Re!gnite Africa is compiling case studies on how some Covid-19 related Presidential Orders affected the livelihood and wellbeing of young people in Uganda. It will be a 10-part series shared weekly.
In August 2020, the Ministry of Gender, Labour, and Social Development announced that it has secured 6.6 billion Ugandan shillings as a stimulus package to artists who have been without work for six months (as of September 10th) as a result of the COVID-19 presidential ban on the sector. This was a move in the right direction for an industry that generates more than shs. 3.5 billion of total business income to the economy. It was a step in the right direction for the livelihood and economic wellbeing of millions of Ugandans who have been unemployed as a result of a ban that put an end to all forms of art-related public gatherings (shows and theatres) in the visual and performing arts sectors.
The arts sector in Uganda has grown exponentially in the past few years. Young people are embracing the sector and heavily rely on it for survival. In fact, the 2020 KQ Hub Africa COVID-19 Arts Impact Survey stated that 80% of artists and Artist organization representatives rely on these community events for a large portion of their income to supplement their freelance earnings and sustain their livelihoods.
Although the ministry says that it is currently mapping stakeholders and developing a list of artists for the stimulus package, including a component that will engage the youth, citizens do not trust that it will deliver on its promise to artists. Many questions have been raised. For example, is the plan to have all artists at the national level benefit from this package? If yes, who is compiling the list?
In this case, we reflect on the impact of the ban on a young poet’s life and wellbeing below:
Thank you for agreeing to share with us your experience since lockdown. What is your name, and what do you currently do for a living?
My name is Lule Raymond and Ssebo Lule is my artist/pen name. I’m a Luganda performance poet, author, and recording artist. I produce poetry for a living.
Where did COVID-19 and Uganda’s lockdown find you? How did it affect your source of income?
It found me in Kampala. In the week the lockdown was implemented, I was to start rehearsals for a poetry production at the national theatre. Also, I had a series of other performances that got cancelled to comply with the president’s directives. Since I am a performing artist, I earn by sharing with the world my experiences through words and body expressions. This means that my presence is crucial to my business operations. The lockdown cut off all kinds of movement, gathering and physical interaction, and hence affected my sources of income greatly. I have poetry that’s published and available in bookshops, but those too were closed till recently.
As a Poet, how did the government’s ban on activities by artists and creatives affect you and your livelihood?
The ban has been an eye-opener. It’s pushed me into a state where I have to come up with new ways of interacting with my audience; digitally through social media and/or doing delivery services for the physically available works I create. The experience also brews questions in my mind about relying on art as the sole source of income. Tough. Unreasonable too, after the acknowledgment that artists don’t fall under the “essential workers” category. My workplaces are still under lockdown, so I earn only a small percentage of what I used to. It’s a hard blow in the belly. The effects of the lockdown are more psychological than the agony that comes from staring at an empty plate. I am uncertain about what awaits me after all this.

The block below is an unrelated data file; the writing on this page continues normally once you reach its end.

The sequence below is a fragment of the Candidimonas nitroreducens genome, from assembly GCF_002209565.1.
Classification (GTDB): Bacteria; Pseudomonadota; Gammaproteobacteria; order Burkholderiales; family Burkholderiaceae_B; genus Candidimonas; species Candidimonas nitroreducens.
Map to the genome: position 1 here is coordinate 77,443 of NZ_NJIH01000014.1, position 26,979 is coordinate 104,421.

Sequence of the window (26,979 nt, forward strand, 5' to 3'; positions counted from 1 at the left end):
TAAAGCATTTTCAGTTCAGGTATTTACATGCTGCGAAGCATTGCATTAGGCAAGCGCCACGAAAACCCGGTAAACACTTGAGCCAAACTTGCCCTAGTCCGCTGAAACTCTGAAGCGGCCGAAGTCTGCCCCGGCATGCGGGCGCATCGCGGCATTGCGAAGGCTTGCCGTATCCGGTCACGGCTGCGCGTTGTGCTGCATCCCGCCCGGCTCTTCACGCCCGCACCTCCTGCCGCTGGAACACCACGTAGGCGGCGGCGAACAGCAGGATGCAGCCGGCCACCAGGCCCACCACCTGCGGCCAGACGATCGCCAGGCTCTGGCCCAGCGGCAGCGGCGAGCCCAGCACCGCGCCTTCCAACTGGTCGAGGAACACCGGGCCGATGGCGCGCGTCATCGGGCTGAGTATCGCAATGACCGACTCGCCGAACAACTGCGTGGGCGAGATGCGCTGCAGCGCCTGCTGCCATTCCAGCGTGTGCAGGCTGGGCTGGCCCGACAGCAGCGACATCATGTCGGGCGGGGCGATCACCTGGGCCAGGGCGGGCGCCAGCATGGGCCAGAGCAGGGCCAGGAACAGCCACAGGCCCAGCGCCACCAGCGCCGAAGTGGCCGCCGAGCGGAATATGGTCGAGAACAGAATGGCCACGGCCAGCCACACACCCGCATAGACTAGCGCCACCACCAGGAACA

Besides giving orders, the government of Uganda made appeals for support from the public and private sector and carried out some relief aid efforts around Kampala and a few major towns. What are your thoughts on the process?
I feel that the government denied us the chance of giving it a hand by helping the people in our communities. I understand why our leaders would want to be the pivot of everything but prohibiting us from offering something to their neighbors wasn’t the best idea since the government relief aid didn’t reach every corner of the country. Reading names of contributors? Come on! Then the spirit of charity is lost and it becomes about having one’s name go through the president’s teeth at 8 pm like the last piece of meat pulled out by a toothpick. The process was marked by incompetence. Nothing new. We all know poor our government is at keeping its word.
How accountable was the government in the process of issuing these orders? Did the government play its part in ensuring that the impact of these orders was kept at a minimum?
No. The police (LDU especially) was barbaric and unforgiving; confronting innocent citizens and maiming them, asking for a bribe, and so on. That’s not how directives are implemented, is it? You don’t exert such pressure on people who are desperate to survive. I think that the lockdown also exposed the level of miscommunication among the different government bodies; security officials working against the newly passed orders. And every phase of orders seemed like it was made in a rush, and needed to be revised after complaints from the public. The government’s biggest clownism has been letting its own officials (ministers, MPs, police officers) get away with defying the orders it sets. Who sets the example, huh? Gavumenti mweddeko!
Compiled by Racheal Atim
How creative industries can solve unemployment. (2018, September 6). New Vision. https://www.newvision.co.ug/news/1485261/creative-industries-solve-unemployment
Ian, W. J. (2020). COVID-19 AND ITS IMPACT ON UGANDA,S CREATIVE INDUSTRY. 12.
Independent, T. (2020, August 11). Artists to get UGX 6.6Bn Covid-19 stimulus. The Independent Uganda: https://www.independent.co.ug/artists-to-get-ugx-6-6bn-covid-19-stimulus/